Proxy Consent by a Physician When a Patientís Capacity Is Equivocal: Respecting a Patientís Autonomy by Overriding the Patientís Ostensible Treatment Preferences

Abraham Graber, Carolyn April, and Michael D. April, The Journal of Clinical Ethics 29, no. 4 (Winter 2018): 266-75.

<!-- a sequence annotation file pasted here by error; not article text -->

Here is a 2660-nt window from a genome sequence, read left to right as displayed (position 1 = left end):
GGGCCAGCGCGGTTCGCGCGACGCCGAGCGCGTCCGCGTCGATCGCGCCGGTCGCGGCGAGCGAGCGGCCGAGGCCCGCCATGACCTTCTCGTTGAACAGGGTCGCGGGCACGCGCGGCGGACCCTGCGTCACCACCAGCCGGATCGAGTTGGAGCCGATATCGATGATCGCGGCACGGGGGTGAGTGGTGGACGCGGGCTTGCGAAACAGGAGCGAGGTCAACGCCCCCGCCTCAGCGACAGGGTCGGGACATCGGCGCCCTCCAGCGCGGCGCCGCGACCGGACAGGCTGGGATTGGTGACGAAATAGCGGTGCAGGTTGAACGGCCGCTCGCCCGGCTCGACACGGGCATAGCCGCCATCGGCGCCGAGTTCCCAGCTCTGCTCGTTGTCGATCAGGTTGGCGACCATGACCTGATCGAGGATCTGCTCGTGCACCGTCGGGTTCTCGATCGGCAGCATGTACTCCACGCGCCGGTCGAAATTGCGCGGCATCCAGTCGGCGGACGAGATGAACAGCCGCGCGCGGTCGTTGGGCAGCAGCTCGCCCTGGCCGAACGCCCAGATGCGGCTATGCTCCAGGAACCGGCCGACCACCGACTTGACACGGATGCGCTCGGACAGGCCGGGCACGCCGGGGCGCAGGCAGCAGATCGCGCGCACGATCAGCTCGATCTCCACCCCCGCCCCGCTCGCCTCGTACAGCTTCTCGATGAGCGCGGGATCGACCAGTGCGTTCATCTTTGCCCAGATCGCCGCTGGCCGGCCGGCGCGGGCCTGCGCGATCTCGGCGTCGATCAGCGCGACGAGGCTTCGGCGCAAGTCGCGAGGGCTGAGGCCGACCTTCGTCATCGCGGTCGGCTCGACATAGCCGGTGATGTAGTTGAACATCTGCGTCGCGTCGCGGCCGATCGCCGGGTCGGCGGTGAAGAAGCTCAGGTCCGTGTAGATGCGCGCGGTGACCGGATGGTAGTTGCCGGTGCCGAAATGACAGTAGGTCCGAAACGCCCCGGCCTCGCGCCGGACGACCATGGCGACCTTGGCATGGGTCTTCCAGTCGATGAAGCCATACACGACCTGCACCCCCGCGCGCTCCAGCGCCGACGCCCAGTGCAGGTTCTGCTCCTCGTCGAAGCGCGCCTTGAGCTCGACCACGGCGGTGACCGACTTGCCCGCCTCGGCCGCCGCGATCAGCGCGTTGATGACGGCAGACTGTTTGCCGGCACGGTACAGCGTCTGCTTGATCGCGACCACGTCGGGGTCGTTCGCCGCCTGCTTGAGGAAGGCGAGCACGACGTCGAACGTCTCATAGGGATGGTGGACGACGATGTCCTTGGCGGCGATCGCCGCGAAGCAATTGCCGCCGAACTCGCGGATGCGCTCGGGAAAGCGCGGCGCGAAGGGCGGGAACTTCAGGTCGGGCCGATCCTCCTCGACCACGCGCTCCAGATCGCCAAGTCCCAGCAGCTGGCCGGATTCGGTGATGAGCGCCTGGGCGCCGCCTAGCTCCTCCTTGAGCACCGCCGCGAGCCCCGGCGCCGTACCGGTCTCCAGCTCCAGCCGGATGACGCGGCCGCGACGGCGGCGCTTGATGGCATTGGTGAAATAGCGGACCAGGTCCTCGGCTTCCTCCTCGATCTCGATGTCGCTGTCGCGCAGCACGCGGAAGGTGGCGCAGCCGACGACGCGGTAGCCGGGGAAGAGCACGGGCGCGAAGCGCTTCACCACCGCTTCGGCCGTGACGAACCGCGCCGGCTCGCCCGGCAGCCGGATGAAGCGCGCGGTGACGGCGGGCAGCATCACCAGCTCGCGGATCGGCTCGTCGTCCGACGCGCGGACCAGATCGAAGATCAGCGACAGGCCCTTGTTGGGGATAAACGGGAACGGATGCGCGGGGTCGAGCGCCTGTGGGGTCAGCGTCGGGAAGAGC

Respect for patientsí autonomy has taken a central place in the practice of medicine. Received wisdom holds that respect for autonomy allows overriding a patientís treatment preferences only if the patient has been found to lack capacity. This understanding of respect for autonomy requires a dichotomous approach to assessing capacity, whereby a patient must be found either to have full capacity to make some particular treatment decision or must be found to lack capacity to make that decision. However, clinical reality is more complicated, and, in borderline cases, different physicians may arrive at disparate judgments of capacity. In such cases, when capacity-determination protocols fail to achieve consensus, physicians would benefit from guidance regarding the clinical decision-making process necessary to elucidate the most ethically sound course of action. This article considers one such case and argues that, in a limited number of cases, respect for autonomy may require overriding a patientís stated treatment preference when a capacity determination is equivocal, even though the patient has not clearly demonstrated a lack of capacity.

 

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